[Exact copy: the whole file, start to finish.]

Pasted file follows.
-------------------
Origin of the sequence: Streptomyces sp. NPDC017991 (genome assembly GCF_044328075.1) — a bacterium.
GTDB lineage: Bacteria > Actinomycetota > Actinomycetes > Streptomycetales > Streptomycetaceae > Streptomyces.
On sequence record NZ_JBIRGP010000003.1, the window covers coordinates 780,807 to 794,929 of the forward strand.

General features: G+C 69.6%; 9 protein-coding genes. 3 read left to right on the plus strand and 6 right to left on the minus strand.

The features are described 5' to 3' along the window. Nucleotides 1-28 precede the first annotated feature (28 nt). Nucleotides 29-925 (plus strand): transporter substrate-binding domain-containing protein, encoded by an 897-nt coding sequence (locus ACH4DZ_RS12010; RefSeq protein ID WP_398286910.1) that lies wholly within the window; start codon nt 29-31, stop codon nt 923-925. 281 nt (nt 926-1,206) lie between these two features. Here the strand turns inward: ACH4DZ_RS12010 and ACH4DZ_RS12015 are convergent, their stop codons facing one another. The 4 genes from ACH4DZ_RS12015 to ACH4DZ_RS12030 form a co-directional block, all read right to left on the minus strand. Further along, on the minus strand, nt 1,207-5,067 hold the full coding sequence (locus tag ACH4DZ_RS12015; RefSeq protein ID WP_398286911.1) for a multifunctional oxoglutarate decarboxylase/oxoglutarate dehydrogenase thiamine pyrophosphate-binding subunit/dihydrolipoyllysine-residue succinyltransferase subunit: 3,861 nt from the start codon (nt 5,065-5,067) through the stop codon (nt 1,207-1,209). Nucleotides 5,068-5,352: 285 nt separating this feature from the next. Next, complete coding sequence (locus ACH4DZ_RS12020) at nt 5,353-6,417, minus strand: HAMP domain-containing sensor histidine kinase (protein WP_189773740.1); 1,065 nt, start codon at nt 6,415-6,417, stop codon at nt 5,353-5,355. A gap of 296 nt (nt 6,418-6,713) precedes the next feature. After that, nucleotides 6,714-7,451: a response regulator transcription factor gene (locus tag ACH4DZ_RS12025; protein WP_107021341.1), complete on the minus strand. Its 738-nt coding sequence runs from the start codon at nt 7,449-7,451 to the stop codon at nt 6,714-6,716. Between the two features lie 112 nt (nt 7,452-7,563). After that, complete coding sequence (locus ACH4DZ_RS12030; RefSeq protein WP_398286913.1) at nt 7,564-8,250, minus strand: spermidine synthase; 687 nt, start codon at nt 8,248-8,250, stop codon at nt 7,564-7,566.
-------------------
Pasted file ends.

Origin of the sequence: Streptomyces sp. NPDC017991 (genome assembly GCF_044328075.1) — a bacterium.
GTDB lineage: Bacteria > Actinomycetota > Actinomycetes > Streptomycetales > Streptomycetaceae > Streptomyces.
On sequence record NZ_JBIRGP010000003.1, the window covers coordinates 780,807 to 794,929 of the forward strand.

General features: G+C 69.6%; 9 protein-coding genes. 3 read left to right on the plus strand and 6 right to left on the minus strand.

The features are described 5' to 3' along the window. Nucleotides 1-28 precede the first annotated feature (28 nt). Nucleotides 29-925 (plus strand): transporter substrate-binding domain-containing protein, encoded by an 897-nt coding sequence (locus ACH4DZ_RS12010; RefSeq protein ID WP_398286910.1) that lies wholly within the window; start codon nt 29-31, stop codon nt 923-925. 281 nt (nt 926-1,206) lie between these two features. Here the strand turns inward: ACH4DZ_RS12010 and ACH4DZ_RS12015 are convergent, their stop codons facing one another. The 4 genes from ACH4DZ_RS12015 to ACH4DZ_RS12030 form a co-directional block, all read right to left on the minus strand. Further along, on the minus strand, nt 1,207-5,067 hold the full coding sequence (locus tag ACH4DZ_RS12015; RefSeq protein ID WP_398286911.1) for a multifunctional oxoglutarate decarboxylase/oxoglutarate dehydrogenase thiamine pyrophosphate-binding subunit/dihydrolipoyllysine-residue succinyltransferase subunit: 3,861 nt from the start codon (nt 5,065-5,067) through the stop codon (nt 1,207-1,209). Nucleotides 5,068-5,352: 285 nt separating this feature from the next. Next, complete coding sequence (locus ACH4DZ_RS12020) at nt 5,353-6,417, minus strand: HAMP domain-containing sensor histidine kinase (protein WP_189773740.1); 1,065 nt, start codon at nt 6,415-6,417, stop codon at nt 5,353-5,355. A gap of 296 nt (nt 6,418-6,713) precedes the next feature. After that, nucleotides 6,714-7,451: a response regulator transcription factor gene (locus tag ACH4DZ_RS12025; protein WP_107021341.1), complete on the minus strand. Its 738-nt coding sequence runs from the start codon at nt 7,449-7,451 to the stop codon at nt 6,714-6,716. Between the two features lie 112 nt (nt 7,452-7,563). After that, complete coding sequence (locus ACH4DZ_RS12030; RefSeq protein WP_398286913.1) at nt 7,564-8,250, minus strand: spermidine synthase; 687 nt, start codon at nt 8,248-8,250, stop codon at nt 7,564-7,566.